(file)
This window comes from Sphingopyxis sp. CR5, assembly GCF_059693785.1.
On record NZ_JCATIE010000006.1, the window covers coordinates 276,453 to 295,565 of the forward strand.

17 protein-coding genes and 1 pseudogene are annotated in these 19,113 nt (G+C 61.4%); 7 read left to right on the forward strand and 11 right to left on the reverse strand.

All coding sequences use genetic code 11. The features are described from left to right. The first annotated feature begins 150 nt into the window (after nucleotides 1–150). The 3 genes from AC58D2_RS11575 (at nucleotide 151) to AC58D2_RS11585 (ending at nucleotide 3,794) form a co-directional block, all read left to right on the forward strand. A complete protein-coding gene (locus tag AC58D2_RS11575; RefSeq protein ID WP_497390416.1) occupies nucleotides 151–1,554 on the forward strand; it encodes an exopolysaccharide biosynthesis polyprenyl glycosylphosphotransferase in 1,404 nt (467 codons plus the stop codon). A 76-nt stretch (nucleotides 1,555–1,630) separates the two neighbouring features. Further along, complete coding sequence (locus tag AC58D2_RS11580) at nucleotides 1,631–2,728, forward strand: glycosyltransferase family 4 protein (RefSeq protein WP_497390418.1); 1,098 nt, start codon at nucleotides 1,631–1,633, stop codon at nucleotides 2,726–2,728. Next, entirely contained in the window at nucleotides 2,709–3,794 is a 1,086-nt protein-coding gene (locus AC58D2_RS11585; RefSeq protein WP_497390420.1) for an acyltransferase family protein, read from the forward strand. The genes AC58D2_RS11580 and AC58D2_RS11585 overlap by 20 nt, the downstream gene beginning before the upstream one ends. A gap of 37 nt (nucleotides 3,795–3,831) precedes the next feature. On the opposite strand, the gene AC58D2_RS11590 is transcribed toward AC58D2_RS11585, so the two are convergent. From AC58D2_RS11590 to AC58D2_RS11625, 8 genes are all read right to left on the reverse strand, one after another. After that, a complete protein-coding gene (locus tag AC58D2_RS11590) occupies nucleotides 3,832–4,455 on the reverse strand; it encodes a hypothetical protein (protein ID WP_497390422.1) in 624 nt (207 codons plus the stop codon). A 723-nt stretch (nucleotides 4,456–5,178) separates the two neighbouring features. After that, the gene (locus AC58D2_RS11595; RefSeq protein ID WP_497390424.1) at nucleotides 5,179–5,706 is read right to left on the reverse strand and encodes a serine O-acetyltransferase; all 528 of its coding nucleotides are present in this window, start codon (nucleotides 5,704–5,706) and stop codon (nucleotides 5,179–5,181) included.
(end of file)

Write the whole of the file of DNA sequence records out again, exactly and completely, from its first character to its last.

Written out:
This window comes from Sphingopyxis sp. CR5, assembly GCF_059693785.1.
On record NZ_JCATIE010000006.1, the window covers coordinates 276,453 to 295,565 of the forward strand.

17 protein-coding genes and 1 pseudogene are annotated in these 19,113 nt (G+C 61.4%); 7 read left to right on the forward strand and 11 right to left on the reverse strand.

All coding sequences use genetic code 11. The features are described from left to right. The first annotated feature begins 150 nt into the window (after nucleotides 1–150). The 3 genes from AC58D2_RS11575 (at nucleotide 151) to AC58D2_RS11585 (ending at nucleotide 3,794) form a co-directional block, all read left to right on the forward strand. A complete protein-coding gene (locus tag AC58D2_RS11575; RefSeq protein ID WP_497390416.1) occupies nucleotides 151–1,554 on the forward strand; it encodes an exopolysaccharide biosynthesis polyprenyl glycosylphosphotransferase in 1,404 nt (467 codons plus the stop codon). A 76-nt stretch (nucleotides 1,555–1,630) separates the two neighbouring features. Further along, complete coding sequence (locus tag AC58D2_RS11580) at nucleotides 1,631–2,728, forward strand: glycosyltransferase family 4 protein (RefSeq protein WP_497390418.1); 1,098 nt, start codon at nucleotides 1,631–1,633, stop codon at nucleotides 2,726–2,728. Next, entirely contained in the window at nucleotides 2,709–3,794 is a 1,086-nt protein-coding gene (locus AC58D2_RS11585; RefSeq protein WP_497390420.1) for an acyltransferase family protein, read from the forward strand. The genes AC58D2_RS11580 and AC58D2_RS11585 overlap by 20 nt, the downstream gene beginning before the upstream one ends. A gap of 37 nt (nucleotides 3,795–3,831) precedes the next feature. On the opposite strand, the gene AC58D2_RS11590 is transcribed toward AC58D2_RS11585, so the two are convergent. From AC58D2_RS11590 to AC58D2_RS11625, 8 genes are all read right to left on the reverse strand, one after another. After that, a complete protein-coding gene (locus tag AC58D2_RS11590) occupies nucleotides 3,832–4,455 on the reverse strand; it encodes a hypothetical protein (protein ID WP_497390422.1) in 624 nt (207 codons plus the stop codon). A 723-nt stretch (nucleotides 4,456–5,178) separates the two neighbouring features. After that, the gene (locus AC58D2_RS11595; RefSeq protein ID WP_497390424.1) at nucleotides 5,179–5,706 is read right to left on the reverse strand and encodes a serine O-acetyltransferase; all 528 of its coding nucleotides are present in this window, start codon (nucleotides 5,704–5,706) and stop codon (nucleotides 5,179–5,181) included.